Oh, yes – always, always, always, always! I always want to better myself and find different ways of being more truthful in my work. Learning from others and taking classes is something I recommend to actors no matter what level they’re at. There’s always something to learn. There’s always someone to be inspired by. I’m curious about so many things – about how the art form is changing, about what other actors are doing, about the state of television programming and what is connecting with audiences and what’s not. I’m always an advocate for being in class and I also get coaching. I like to learn more about what goes on behind the camera as well. I love to understand what every person on set does. It just adds to the appreciation and understanding that without every single person doing their own job, these stories wouldn’t be told. Truly it’s a village that brings a story to the screen, not just the actors.

As a former teacher and someone who is a big proponent of lifelong learning, do you try to create teachable moments for others?

I don’t think I’ve ever really made peace with leaving my teaching career because it’s not something that I ever expected to do! I loved teaching and because of that, whenever I have the opportunity to coach or help someone, I take it. I do public speaking and have talked with drama classes about my transition from teaching to acting, or how to keep your faith and what it looks like to be self-empowered and self motivated. I love seeing the lightbulb go on in the eyes of our youth. And on sets, if a newer actor asks me something like, “How did you prep that?” I say, “Meet me at lunch. I’ll show you everything I know. Everything that has been passed on to me, I’ll pass it on to you.”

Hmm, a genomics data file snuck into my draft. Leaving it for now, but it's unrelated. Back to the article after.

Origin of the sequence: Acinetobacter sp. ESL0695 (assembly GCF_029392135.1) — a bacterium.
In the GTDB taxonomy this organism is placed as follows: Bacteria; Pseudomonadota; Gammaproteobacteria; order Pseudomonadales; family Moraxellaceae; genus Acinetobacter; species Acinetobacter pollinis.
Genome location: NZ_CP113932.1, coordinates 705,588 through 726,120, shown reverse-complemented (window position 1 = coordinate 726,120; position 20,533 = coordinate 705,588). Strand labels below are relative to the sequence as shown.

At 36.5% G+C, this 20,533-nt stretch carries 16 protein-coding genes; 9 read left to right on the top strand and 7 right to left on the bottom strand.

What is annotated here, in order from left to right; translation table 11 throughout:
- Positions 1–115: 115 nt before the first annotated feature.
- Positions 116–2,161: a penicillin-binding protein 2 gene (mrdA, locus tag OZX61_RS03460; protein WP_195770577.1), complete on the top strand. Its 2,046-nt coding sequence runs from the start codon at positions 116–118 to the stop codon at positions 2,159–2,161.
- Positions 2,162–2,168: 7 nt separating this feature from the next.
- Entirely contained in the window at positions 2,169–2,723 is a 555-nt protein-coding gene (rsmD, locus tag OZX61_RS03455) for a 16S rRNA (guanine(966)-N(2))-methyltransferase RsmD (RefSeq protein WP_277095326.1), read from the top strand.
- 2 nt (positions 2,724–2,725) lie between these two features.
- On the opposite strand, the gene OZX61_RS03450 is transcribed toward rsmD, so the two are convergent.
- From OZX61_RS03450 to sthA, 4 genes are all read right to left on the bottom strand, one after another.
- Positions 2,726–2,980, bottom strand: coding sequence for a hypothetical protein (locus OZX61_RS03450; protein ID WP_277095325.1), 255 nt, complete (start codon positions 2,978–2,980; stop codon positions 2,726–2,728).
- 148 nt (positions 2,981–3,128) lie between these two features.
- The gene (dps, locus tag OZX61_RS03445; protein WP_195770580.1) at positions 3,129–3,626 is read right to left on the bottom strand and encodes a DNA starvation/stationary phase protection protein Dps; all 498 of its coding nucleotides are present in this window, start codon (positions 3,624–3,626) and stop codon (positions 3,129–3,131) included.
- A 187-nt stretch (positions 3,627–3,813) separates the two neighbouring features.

I don’t feel any need to hoard knowledge. Knowledge can only make us all better as a collective. I’m always looking for an opportunity to help someone see something more clearly, work through a problem or to face their own motivational challenges. I’ve had so many people in my life who have shared their expertise and knowledge with me.

Like you, we really believe in sharing knowledge. The more all of us know, the easier it is for everyone to go forward together.

It’s so true. Collective knowledge is empowering. We are stronger and smarter, together.